Tag Archives: picture books

Black History Month: Children’s Books

Derrick Barnes, illustrated by Gordon JamesFebruary is Black History Month and I really want to start this off with a picture book I absolutely adoreCrown: An Ode to the Fresh Cut by Derrick D. Barnes, illustrated by James C. Gordon. This is a celebration of barbershop culture like nothing I’ve seen before, and absolutely blew me away! The illustrations & rhythm of the whole book were amazing, and it’s definitely meant to be read aloud. Barnes follows the young boy’s journey into the barbershop, where he becomes royalty, coming out of that shop with confidence in his step: “A fresh cut makes boys fly“.

I’m reminded of Barbershop Books (only in the U.S. right now, and I don’t know of anything like that in Canada, though there are also independent barbershops that have been inspired by Barbershop Books to encourage kids to read more, which is wonderful and also adorable), which I find a great initiative.

 

When I think of Black History Month recommended reads lists, what comes to mind are lists of books about:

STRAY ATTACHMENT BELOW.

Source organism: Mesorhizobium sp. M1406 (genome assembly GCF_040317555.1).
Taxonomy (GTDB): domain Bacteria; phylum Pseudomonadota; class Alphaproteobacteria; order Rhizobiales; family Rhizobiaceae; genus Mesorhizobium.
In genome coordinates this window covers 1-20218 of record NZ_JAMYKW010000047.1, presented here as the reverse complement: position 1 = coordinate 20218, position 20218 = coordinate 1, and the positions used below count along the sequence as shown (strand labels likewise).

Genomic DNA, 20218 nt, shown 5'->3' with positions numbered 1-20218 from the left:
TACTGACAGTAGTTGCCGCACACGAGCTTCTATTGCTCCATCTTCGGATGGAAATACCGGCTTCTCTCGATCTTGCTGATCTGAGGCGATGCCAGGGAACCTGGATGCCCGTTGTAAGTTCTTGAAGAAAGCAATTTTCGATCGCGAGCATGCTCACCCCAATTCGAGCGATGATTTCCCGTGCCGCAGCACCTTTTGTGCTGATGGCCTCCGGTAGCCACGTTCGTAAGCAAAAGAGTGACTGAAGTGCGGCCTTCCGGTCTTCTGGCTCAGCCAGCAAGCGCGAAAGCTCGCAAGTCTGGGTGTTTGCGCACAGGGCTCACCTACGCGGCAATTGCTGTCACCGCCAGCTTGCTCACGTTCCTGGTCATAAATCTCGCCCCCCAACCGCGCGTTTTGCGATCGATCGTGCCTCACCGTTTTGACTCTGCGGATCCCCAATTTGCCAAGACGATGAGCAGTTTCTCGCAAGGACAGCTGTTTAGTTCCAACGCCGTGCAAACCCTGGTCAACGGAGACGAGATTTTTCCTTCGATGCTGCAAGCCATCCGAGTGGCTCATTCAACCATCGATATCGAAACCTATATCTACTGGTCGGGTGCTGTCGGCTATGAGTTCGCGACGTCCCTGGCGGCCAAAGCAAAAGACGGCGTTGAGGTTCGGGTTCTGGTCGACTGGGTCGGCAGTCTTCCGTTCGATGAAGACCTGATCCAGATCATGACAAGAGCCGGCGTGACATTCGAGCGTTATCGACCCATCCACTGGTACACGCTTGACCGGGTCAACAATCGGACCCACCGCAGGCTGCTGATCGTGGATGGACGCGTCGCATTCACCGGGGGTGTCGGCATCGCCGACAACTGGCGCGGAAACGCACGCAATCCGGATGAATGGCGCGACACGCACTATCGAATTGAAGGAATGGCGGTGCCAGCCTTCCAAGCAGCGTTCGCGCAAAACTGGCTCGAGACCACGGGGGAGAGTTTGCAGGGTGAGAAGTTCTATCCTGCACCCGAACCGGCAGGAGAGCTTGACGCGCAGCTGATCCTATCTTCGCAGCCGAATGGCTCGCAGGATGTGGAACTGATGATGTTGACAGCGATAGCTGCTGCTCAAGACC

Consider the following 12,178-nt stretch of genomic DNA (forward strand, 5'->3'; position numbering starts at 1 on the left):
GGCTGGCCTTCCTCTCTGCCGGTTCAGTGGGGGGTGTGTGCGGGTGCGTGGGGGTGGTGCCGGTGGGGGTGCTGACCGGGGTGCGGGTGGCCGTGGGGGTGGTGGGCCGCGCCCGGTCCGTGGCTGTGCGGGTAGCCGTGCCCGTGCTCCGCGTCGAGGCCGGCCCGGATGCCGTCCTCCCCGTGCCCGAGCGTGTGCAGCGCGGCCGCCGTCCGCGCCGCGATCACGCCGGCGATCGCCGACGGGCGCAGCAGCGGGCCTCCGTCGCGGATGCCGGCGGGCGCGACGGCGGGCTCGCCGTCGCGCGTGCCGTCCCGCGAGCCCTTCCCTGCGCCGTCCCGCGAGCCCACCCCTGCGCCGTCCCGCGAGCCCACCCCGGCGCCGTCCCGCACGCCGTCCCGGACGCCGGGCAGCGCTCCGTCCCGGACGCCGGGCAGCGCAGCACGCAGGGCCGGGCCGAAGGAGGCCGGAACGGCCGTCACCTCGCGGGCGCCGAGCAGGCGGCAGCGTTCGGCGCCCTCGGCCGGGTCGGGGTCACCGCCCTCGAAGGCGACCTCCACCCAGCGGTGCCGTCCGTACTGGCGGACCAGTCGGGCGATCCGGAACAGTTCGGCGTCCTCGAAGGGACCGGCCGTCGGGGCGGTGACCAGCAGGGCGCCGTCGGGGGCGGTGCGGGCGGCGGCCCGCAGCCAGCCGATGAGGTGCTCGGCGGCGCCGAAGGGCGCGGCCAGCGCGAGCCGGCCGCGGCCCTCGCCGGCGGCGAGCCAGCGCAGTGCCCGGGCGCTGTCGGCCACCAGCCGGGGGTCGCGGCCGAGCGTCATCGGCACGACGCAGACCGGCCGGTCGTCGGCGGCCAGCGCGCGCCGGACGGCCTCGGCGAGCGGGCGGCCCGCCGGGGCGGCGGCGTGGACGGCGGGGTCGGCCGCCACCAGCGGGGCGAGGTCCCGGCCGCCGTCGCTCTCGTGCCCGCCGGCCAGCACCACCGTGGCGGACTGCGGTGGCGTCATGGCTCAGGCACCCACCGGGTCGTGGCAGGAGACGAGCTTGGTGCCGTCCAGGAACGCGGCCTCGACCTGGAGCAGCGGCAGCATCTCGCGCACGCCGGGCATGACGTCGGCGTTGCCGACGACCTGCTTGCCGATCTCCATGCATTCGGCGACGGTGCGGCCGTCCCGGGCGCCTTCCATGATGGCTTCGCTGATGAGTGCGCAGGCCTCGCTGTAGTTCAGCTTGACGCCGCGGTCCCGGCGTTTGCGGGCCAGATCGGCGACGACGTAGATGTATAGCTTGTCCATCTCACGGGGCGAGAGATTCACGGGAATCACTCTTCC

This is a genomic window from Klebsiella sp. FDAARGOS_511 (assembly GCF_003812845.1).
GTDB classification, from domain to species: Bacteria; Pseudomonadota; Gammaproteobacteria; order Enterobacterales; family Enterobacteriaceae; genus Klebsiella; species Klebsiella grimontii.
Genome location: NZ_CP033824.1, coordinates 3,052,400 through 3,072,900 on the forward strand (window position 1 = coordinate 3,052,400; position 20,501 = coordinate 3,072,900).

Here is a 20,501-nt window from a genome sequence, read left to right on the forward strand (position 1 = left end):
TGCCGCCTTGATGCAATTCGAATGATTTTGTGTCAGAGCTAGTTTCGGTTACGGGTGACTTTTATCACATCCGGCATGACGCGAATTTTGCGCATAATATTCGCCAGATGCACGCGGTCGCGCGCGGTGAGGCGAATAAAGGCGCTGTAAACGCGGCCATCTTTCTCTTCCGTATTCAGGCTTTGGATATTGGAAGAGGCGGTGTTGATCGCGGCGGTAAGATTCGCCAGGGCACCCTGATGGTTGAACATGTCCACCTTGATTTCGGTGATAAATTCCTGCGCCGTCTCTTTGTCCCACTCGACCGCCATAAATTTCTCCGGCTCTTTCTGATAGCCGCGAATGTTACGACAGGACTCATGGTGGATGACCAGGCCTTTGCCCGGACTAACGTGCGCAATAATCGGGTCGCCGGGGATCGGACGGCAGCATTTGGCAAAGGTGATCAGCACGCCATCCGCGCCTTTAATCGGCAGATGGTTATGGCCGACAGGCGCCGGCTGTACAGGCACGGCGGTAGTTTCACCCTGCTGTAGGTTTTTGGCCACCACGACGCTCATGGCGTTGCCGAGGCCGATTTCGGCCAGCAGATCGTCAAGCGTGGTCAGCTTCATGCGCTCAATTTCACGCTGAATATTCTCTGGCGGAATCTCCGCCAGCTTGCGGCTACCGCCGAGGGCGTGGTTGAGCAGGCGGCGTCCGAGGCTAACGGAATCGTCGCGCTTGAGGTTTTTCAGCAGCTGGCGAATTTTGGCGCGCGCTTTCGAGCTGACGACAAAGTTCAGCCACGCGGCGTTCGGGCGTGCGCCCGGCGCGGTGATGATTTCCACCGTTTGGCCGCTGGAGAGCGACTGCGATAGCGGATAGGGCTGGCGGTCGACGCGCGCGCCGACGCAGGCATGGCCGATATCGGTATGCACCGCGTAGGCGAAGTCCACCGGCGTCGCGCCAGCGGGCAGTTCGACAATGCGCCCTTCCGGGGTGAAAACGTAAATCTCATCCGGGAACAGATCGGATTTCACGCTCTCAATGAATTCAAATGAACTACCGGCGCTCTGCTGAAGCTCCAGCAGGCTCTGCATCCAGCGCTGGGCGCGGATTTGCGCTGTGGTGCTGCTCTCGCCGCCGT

1. Slavery, and
  2. Civil Rights.
  3. I feel like that’s kind of the scope.

So I wanted to start us off first with children’s books that celebrate Black heritage by respecting Black people’s representation in books in all as full and diverse a range of possibilities as we see for white protagonists.

The first time I started thinking more about the scope of representation of Black protagonists in children’s books was when I first happened across an article in The Horn Book magazine that talked about how so many books targeted at Black kids were specifically on the topic of slavery & civil rights – which are important topics to talk about, given the continuing struggle against racism – and how it was fairly difficult to find books featuring Black protagonists just doing their thing and existing in a children’s book without the book overtly talking about racism. (I’m miffed that I can’t find the original article, but that was what I got out of it. ) So while some of these books are going to talk about race and slavery and civil rights, what I’m hoping for is that these books are also just going to be about the characters and what they’re doing in their lives.

So take a look below the cut for more!

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